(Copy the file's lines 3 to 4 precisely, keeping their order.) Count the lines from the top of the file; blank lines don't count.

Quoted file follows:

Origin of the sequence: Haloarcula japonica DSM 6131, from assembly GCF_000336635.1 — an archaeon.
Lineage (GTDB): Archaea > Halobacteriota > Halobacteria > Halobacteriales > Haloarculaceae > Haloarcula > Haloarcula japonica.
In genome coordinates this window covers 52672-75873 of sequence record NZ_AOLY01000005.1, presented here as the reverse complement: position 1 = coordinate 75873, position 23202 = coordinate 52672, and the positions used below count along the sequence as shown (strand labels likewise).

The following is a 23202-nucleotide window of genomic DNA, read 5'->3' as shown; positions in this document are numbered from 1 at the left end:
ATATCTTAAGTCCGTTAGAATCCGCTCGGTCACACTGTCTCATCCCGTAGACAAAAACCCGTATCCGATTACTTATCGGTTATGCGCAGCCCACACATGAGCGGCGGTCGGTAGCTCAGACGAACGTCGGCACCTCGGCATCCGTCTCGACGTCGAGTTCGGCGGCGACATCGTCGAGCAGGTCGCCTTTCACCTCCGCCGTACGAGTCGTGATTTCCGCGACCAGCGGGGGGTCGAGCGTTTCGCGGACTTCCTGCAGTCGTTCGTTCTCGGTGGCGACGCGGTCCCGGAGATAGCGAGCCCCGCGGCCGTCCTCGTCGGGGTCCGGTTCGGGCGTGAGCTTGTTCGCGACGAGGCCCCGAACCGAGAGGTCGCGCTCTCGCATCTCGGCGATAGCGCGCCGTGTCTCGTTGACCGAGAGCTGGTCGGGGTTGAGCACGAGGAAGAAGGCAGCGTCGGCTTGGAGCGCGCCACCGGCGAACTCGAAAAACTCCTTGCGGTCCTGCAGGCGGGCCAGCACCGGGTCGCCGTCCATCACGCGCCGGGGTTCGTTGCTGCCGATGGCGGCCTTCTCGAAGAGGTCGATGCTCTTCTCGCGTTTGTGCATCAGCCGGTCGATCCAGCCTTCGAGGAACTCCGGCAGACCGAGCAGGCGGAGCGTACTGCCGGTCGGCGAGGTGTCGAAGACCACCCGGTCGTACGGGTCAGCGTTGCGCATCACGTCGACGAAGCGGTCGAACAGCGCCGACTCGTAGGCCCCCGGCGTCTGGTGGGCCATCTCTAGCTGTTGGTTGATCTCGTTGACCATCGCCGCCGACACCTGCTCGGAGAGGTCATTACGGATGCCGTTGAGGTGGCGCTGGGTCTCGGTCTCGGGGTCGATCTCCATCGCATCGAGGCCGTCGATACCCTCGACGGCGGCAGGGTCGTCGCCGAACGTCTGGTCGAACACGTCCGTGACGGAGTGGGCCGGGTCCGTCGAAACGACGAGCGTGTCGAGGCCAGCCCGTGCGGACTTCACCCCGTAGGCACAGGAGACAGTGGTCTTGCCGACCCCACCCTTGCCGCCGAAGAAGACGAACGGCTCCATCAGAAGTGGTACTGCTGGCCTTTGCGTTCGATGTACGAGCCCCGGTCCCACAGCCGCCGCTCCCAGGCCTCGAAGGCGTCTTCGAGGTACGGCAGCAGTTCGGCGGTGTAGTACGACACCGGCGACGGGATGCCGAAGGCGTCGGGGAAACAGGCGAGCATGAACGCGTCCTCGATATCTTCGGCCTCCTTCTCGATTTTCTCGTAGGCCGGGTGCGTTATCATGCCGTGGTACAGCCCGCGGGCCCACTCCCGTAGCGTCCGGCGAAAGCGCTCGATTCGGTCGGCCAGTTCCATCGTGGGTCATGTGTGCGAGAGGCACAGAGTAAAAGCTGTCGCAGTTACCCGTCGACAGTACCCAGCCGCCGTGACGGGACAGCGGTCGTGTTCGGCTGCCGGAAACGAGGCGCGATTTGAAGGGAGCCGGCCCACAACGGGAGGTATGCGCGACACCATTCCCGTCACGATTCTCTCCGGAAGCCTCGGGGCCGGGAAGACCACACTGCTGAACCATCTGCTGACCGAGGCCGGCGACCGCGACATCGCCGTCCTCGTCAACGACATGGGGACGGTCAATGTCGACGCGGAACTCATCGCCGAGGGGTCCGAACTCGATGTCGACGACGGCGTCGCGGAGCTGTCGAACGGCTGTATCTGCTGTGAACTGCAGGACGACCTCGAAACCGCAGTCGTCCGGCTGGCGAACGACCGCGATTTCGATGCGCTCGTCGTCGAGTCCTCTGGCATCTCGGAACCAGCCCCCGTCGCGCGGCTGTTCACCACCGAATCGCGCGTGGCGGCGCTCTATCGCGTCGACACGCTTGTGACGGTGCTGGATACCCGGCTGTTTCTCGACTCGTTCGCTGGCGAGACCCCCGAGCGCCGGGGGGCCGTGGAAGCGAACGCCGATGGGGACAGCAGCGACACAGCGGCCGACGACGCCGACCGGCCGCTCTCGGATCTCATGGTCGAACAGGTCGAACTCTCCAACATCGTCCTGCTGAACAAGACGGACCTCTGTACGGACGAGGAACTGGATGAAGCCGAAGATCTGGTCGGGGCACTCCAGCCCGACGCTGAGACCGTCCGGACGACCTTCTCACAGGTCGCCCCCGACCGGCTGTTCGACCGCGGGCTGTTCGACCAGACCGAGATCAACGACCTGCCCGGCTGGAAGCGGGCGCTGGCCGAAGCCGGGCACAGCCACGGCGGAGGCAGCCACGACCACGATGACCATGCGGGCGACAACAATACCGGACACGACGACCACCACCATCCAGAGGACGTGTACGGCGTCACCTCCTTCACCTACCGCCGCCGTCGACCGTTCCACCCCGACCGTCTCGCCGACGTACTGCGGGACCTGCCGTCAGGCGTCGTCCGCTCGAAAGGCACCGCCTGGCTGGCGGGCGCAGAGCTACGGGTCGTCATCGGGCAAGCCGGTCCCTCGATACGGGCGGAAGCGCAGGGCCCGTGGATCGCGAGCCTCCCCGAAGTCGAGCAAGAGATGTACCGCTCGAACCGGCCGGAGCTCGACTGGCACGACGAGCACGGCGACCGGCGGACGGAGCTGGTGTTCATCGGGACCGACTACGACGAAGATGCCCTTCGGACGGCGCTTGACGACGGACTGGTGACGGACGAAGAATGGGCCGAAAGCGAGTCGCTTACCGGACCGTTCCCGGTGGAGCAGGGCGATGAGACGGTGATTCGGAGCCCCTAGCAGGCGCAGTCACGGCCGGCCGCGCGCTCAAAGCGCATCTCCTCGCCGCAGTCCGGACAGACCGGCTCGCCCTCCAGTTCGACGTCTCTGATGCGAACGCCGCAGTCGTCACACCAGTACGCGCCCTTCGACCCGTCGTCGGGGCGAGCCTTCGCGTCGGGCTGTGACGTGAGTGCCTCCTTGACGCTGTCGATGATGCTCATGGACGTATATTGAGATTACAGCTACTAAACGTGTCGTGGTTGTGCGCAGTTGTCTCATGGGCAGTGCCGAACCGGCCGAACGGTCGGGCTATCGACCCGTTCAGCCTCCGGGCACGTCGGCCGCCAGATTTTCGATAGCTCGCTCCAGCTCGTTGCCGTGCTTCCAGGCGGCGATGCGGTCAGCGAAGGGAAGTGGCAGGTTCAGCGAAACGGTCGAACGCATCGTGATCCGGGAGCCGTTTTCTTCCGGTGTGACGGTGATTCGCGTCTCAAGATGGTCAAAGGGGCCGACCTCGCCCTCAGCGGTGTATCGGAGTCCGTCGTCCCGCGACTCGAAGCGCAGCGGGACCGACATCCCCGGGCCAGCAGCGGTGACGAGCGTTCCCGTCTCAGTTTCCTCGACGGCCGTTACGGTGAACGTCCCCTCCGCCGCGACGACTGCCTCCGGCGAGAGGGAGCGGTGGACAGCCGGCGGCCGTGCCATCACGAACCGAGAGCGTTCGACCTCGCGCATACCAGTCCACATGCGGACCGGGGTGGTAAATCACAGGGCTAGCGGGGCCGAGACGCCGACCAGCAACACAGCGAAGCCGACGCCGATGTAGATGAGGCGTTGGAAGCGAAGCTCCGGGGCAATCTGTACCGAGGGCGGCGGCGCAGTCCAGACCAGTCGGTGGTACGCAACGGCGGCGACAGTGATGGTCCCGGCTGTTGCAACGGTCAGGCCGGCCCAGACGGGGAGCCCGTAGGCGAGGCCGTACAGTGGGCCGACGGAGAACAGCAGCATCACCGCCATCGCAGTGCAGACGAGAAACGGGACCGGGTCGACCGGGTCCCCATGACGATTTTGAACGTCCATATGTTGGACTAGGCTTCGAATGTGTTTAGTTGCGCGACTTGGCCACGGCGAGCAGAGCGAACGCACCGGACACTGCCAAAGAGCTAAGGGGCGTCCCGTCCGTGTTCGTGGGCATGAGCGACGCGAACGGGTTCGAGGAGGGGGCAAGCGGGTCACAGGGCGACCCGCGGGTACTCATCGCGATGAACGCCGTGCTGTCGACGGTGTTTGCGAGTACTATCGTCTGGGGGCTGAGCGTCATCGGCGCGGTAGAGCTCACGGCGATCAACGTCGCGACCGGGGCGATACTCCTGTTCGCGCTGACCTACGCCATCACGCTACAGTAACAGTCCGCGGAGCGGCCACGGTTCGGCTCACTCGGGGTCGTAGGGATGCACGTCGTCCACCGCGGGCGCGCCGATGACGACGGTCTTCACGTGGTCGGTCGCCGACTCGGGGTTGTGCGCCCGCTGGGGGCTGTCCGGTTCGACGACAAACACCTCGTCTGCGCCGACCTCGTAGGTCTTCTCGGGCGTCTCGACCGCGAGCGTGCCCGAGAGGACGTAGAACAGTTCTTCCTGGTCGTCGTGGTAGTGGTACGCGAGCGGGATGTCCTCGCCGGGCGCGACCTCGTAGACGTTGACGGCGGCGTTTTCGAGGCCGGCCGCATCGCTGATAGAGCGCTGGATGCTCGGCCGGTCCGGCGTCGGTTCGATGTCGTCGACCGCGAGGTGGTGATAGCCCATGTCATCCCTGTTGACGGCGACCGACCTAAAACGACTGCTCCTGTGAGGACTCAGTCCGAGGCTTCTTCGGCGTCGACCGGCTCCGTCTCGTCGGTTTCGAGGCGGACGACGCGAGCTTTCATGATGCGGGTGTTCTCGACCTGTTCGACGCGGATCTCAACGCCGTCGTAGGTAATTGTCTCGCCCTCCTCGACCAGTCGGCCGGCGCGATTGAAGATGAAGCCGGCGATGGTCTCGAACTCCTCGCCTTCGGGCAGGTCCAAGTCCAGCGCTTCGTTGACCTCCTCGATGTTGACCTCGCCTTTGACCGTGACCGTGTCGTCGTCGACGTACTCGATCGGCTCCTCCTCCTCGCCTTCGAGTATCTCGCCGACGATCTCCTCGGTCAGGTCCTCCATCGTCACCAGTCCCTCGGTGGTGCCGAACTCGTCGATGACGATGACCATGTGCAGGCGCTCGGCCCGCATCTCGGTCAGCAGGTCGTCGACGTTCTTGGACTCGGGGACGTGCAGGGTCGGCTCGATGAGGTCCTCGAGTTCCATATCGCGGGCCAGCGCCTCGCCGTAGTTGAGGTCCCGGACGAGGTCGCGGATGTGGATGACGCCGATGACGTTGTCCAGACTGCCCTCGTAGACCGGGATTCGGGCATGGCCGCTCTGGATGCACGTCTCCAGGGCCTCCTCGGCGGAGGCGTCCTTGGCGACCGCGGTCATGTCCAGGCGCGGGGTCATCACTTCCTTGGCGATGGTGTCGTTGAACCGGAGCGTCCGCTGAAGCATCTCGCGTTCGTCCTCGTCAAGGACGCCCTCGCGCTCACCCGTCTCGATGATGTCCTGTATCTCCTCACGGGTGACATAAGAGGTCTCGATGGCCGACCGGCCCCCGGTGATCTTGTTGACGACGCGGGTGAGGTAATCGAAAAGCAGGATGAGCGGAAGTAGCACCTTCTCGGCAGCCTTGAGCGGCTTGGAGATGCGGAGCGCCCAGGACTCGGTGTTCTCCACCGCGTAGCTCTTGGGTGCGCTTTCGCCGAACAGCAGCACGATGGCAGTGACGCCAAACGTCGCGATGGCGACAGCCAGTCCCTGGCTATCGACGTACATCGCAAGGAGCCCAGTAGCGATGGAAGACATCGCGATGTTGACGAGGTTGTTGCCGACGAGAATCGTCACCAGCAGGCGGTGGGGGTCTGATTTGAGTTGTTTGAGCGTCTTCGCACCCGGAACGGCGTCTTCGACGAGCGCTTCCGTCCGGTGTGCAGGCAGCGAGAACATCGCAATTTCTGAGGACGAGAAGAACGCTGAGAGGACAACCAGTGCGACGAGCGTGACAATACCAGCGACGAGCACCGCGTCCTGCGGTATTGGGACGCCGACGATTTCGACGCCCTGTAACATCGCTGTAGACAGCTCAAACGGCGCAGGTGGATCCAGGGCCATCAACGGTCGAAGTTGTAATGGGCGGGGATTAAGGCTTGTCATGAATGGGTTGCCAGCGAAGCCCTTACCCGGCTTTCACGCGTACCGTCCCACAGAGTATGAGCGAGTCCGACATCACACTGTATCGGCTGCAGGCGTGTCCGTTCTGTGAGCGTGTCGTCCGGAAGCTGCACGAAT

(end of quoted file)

In genome coordinates this window covers 52672-75873 of sequence record NZ_AOLY01000005.1, presented here as the reverse complement: position 1 = coordinate 75873, position 23202 = coordinate 52672, and the positions used below count along the sequence as shown (strand labels likewise).

The following is a 23202-nucleotide window of genomic DNA, read 5'->3' as shown; positions in this document are numbered from 1 at the left end: